Compressed Development: Time and Timing in Economic Development is a collaboration between D. Hugh Whittaker, Timothy Sturgeon, Toshie Okita, and Tianbiao Zhu, published by Oxford University Press. The book is reviewed for JCA by Nahee Kang of the Department of International Development, King’s College London.
Kang suggests that an important question development scholarship is:
to what extent do the economic and social development experiences derived through the East Asian Tiger’s experience speak to “the rest”…. Compressed Development explores this question by comparing the “early” compressed developers (Japan, South Korea, and Taiwan) with the “late” compressed developers (China, Brazil, and India). The key argument of the book is that the challenges faced by late compressed developers are significantly different because of the “time” factor.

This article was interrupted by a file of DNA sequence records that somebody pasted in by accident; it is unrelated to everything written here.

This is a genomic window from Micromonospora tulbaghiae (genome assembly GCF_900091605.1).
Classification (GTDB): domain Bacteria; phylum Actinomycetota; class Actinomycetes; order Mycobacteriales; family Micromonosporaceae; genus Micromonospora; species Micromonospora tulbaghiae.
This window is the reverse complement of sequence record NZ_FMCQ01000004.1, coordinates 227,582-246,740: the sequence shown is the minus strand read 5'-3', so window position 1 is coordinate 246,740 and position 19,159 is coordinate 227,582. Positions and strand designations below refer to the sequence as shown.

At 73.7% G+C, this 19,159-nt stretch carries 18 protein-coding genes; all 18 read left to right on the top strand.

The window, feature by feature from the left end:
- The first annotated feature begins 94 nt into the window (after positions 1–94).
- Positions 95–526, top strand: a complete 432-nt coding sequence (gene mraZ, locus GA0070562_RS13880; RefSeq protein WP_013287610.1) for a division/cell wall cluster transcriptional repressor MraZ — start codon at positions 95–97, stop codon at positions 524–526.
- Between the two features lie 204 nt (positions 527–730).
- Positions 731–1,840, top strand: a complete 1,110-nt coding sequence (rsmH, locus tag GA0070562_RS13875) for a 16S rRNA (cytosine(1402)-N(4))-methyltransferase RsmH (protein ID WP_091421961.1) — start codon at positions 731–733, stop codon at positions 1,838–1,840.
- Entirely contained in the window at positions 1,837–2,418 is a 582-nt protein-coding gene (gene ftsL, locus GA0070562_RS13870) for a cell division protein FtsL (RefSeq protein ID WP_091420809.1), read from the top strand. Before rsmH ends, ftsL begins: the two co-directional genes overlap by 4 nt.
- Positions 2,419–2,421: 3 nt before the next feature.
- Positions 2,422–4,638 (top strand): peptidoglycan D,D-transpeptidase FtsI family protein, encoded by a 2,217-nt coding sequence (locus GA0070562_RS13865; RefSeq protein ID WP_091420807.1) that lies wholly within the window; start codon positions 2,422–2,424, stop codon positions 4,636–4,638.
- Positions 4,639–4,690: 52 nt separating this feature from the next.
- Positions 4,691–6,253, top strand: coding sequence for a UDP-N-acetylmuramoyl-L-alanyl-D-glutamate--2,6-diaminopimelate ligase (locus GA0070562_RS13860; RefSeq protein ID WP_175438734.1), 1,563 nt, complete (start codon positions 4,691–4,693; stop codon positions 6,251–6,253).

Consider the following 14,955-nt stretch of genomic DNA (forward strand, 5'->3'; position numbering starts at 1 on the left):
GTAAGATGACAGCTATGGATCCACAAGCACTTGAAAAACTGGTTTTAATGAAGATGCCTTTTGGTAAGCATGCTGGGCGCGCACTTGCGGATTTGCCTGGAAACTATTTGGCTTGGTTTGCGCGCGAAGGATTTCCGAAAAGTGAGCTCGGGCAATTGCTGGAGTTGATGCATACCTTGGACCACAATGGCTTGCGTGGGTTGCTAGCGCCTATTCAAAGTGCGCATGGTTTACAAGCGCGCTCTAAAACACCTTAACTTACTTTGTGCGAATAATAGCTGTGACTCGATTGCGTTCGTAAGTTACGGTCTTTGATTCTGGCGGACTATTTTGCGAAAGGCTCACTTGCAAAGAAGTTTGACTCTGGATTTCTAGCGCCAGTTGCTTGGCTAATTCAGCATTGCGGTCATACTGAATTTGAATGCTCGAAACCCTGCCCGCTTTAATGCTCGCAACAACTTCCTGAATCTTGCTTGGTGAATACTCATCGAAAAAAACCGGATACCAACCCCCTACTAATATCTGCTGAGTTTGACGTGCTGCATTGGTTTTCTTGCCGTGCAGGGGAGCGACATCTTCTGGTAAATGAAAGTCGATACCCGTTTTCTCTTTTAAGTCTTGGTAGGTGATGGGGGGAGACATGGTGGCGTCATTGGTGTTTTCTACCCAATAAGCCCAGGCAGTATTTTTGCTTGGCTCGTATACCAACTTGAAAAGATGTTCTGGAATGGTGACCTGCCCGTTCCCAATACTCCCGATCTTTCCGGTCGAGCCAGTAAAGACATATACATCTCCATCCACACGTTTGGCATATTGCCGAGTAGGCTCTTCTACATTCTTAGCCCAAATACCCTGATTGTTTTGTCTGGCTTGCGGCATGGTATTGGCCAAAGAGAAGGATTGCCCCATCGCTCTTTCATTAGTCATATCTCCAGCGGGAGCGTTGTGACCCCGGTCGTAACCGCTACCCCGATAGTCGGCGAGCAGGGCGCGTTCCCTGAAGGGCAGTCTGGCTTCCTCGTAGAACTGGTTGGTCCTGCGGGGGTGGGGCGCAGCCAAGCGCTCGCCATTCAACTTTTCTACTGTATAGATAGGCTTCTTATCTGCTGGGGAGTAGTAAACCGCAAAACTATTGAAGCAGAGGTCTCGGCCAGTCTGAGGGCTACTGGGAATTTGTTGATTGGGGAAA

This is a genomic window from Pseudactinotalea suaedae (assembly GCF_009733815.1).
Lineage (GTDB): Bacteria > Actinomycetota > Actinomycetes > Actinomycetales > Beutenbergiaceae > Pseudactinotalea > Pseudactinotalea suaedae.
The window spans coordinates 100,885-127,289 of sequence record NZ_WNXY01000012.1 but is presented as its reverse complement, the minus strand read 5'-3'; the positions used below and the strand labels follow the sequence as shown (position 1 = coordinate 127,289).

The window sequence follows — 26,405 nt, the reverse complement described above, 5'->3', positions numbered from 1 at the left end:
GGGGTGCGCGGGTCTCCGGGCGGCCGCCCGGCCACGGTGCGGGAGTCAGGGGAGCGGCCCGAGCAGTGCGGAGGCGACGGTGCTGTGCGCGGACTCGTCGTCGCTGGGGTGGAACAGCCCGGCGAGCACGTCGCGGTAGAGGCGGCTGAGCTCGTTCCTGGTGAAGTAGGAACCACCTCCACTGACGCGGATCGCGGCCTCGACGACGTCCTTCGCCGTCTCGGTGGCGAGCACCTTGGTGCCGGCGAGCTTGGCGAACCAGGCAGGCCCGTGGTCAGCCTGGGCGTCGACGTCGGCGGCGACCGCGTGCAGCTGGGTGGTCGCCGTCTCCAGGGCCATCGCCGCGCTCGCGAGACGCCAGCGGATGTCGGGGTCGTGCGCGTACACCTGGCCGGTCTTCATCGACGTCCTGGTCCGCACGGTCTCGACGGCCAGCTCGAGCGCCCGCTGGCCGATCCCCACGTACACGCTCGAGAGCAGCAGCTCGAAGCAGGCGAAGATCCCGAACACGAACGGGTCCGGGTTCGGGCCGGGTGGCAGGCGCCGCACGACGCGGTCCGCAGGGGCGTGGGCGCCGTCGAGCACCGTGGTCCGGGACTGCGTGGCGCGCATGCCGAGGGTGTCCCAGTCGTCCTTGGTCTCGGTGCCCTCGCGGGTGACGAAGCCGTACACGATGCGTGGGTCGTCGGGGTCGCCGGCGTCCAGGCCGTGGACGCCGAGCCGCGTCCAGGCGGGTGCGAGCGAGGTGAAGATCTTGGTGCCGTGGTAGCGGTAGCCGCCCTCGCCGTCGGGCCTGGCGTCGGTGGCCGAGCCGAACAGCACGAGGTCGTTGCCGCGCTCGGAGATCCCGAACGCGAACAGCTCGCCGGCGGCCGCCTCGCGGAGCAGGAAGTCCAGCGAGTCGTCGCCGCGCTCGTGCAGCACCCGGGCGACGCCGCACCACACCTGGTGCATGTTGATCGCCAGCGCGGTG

She considers the book, despite an ambitious framework, is an “impressive” and “original” study of “globalisation and development that offers a framework for bringing the building major blocks of political economy – states, markets, organisations, and technology – into a mutually constitutive relationship rather than in opposition, all the while accommodating for changes over time.”
Kang applauds the authors for taking “the time factor seriously, grounding their research in the classical traditions of both Leon Trotsky and Alexander Gerschenkron on ‘late’ development.” In doing this, “the authors take into consideration not only ‘timing’ of early and late industrial take-off, but also ‘speed’ of growth, underscoring that industrial processes…”.